Council of the ageing is calling on the aged care industry to take note of Coroner Rod Chandler’s findings into the death of a 92-year-old man.
A report released on Tuesday found Alan John McKenzie died from heart failure aggravated by injuries sustained when falling from a chair that has since been deemed not fit for use.
Coroner Chandler recommended the Fred French Nursing Home at Newstead review protocols around the regular inspection, maintenance and repair of equipment and its fault-reporting procedures.
COTA chief executive Sue Leitch said the findings points to the need for robust systems in residential aged care and also with the care-at-home providers so systems can keep older people safe and care meets their needs.
Mr McKenzie, a sufferer of chronic obstructive airways disease, Alzheimer’s Disease and dementia, became a resident of the home in June 2017.
By November, Mr McKenzie was unable to stand or walk without assistance so he was given a princess chair to help him move around.
Mr McKenzie fell head first from a princess chair after leaning on its armrest while watching TV with other residents on April 14, 2018. He died at 5.45am on April 15.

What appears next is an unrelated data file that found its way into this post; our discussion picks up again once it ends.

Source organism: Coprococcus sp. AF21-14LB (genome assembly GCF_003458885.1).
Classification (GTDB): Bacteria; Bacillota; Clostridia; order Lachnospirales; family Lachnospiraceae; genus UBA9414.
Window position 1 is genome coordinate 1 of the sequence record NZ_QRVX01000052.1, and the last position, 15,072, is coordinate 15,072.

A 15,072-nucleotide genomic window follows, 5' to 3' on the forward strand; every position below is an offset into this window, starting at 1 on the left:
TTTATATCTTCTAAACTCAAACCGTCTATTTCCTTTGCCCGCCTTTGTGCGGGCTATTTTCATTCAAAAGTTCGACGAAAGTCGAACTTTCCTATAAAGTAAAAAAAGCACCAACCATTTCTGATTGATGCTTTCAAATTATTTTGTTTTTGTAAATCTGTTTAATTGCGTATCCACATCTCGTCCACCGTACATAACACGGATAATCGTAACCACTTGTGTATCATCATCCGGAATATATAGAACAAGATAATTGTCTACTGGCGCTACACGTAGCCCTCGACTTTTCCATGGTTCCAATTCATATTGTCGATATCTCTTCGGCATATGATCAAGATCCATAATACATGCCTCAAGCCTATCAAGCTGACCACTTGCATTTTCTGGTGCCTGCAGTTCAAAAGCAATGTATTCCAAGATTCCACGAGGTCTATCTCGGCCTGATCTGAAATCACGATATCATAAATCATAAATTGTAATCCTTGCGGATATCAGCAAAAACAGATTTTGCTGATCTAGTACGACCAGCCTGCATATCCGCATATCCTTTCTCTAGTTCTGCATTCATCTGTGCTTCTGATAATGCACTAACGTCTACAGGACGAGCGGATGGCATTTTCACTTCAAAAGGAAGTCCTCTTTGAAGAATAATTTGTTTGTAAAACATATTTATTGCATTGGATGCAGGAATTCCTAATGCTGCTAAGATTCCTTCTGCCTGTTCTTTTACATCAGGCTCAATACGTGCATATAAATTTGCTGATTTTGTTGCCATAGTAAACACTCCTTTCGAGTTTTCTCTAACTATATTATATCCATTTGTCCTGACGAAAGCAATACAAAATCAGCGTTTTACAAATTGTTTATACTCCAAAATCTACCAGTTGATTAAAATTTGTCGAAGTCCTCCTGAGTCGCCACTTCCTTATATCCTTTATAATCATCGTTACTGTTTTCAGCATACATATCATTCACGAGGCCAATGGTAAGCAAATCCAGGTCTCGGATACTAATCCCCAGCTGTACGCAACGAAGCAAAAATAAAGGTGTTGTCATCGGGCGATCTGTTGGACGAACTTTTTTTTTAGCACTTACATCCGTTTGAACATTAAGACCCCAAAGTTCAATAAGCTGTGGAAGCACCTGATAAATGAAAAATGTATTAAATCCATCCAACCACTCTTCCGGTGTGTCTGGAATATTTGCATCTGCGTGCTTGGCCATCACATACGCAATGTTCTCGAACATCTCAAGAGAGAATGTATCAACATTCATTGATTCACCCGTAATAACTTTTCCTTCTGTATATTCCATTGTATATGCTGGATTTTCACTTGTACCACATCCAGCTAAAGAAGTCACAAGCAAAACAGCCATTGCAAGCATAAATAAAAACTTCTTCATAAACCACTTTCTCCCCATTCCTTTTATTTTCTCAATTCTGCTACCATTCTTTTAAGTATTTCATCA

McLean Healthcare technician Aaron Dilllon examined the princess chair at the request of Tasmania Police.
He found the rear brake was not working, the right armrest was difficult to release because of a stripped thread and the spring mechanism was worn and not properly lubricated, the right armrest also didn’t lock into the upright position properly and the left leg was missing a bolt.
“It was Mr Dillon’s opinion that the chair should have been removed from use until fully repaired,” the report said.
Coroner Chandler said the evidence made it apparent that the princess chair was not fit for use and should have been removed prior to Mr McKenzie’s fall.
“The fact that it was not removed from use demonstrates very serious shortcomings in the home’s systems concerning the regular inspection of equipment, the reporting of faults and the carrying out of repairs,” he said.
“I am satisfied that Mr McKenzie’s premature death was a direct consequence of the right armrest to his princess chair collapsing when he leaned on it causing him to fall to the floor.”
Ms Leitch said people should be able to raise concerns about the provision of care with their providers and for them to be resolved promptly.
If concerns are not addressed, people can call the Aged Care Quality and Safety Commission on 1800 951 822.